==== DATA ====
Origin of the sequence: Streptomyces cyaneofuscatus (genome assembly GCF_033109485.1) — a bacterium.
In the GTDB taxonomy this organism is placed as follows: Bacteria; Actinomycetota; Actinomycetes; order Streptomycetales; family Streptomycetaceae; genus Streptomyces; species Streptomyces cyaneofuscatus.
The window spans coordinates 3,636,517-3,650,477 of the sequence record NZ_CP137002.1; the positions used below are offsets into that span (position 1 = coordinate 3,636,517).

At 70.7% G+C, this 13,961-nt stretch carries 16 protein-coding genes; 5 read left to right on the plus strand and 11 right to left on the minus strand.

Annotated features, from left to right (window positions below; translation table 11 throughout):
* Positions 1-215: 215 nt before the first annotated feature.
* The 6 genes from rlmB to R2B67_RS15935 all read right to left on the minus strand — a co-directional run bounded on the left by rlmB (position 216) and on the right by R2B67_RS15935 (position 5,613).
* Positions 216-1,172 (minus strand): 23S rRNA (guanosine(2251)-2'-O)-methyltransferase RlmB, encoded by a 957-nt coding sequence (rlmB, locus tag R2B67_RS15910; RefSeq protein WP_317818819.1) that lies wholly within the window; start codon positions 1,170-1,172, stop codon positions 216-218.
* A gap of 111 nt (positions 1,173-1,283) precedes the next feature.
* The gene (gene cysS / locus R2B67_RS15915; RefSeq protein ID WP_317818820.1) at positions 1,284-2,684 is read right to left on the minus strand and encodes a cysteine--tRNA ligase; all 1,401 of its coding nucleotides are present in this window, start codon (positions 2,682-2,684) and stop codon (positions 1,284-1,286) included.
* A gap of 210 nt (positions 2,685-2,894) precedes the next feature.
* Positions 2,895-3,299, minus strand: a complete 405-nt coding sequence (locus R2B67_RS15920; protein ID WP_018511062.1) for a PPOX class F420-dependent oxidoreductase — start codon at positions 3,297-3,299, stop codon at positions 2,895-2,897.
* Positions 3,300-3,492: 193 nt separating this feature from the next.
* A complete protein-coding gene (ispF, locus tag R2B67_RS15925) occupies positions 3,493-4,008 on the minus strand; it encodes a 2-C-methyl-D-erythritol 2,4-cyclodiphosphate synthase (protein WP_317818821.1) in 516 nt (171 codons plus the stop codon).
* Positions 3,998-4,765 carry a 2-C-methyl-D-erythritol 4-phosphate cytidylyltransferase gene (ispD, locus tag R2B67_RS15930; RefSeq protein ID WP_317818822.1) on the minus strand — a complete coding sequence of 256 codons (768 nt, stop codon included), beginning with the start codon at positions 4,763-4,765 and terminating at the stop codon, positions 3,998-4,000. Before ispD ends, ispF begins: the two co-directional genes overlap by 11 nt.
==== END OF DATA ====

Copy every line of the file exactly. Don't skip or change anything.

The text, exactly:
Origin of the sequence: Streptomyces cyaneofuscatus (genome assembly GCF_033109485.1) — a bacterium.
In the GTDB taxonomy this organism is placed as follows: Bacteria; Actinomycetota; Actinomycetes; order Streptomycetales; family Streptomycetaceae; genus Streptomyces; species Streptomyces cyaneofuscatus.
The window spans coordinates 3,636,517-3,650,477 of the sequence record NZ_CP137002.1; the positions used below are offsets into that span (position 1 = coordinate 3,636,517).

At 70.7% G+C, this 13,961-nt stretch carries 16 protein-coding genes; 5 read left to right on the plus strand and 11 right to left on the minus strand.

Annotated features, from left to right (window positions below; translation table 11 throughout):
* Positions 1-215: 215 nt before the first annotated feature.
* The 6 genes from rlmB to R2B67_RS15935 all read right to left on the minus strand — a co-directional run bounded on the left by rlmB (position 216) and on the right by R2B67_RS15935 (position 5,613).
* Positions 216-1,172 (minus strand): 23S rRNA (guanosine(2251)-2'-O)-methyltransferase RlmB, encoded by a 957-nt coding sequence (rlmB, locus tag R2B67_RS15910; RefSeq protein WP_317818819.1) that lies wholly within the window; start codon positions 1,170-1,172, stop codon positions 216-218.
* A gap of 111 nt (positions 1,173-1,283) precedes the next feature.
* The gene (gene cysS / locus R2B67_RS15915; RefSeq protein ID WP_317818820.1) at positions 1,284-2,684 is read right to left on the minus strand and encodes a cysteine--tRNA ligase; all 1,401 of its coding nucleotides are present in this window, start codon (positions 2,682-2,684) and stop codon (positions 1,284-1,286) included.
* A gap of 210 nt (positions 2,685-2,894) precedes the next feature.
* Positions 2,895-3,299, minus strand: a complete 405-nt coding sequence (locus R2B67_RS15920; protein ID WP_018511062.1) for a PPOX class F420-dependent oxidoreductase — start codon at positions 3,297-3,299, stop codon at positions 2,895-2,897.
* Positions 3,300-3,492: 193 nt separating this feature from the next.
* A complete protein-coding gene (ispF, locus tag R2B67_RS15925) occupies positions 3,493-4,008 on the minus strand; it encodes a 2-C-methyl-D-erythritol 2,4-cyclodiphosphate synthase (protein WP_317818821.1) in 516 nt (171 codons plus the stop codon).
* Positions 3,998-4,765 carry a 2-C-methyl-D-erythritol 4-phosphate cytidylyltransferase gene (ispD, locus tag R2B67_RS15930; RefSeq protein ID WP_317818822.1) on the minus strand — a complete coding sequence of 256 codons (768 nt, stop codon included), beginning with the start codon at positions 4,763-4,765 and terminating at the stop codon, positions 3,998-4,000. Before ispD ends, ispF begins: the two co-directional genes overlap by 11 nt.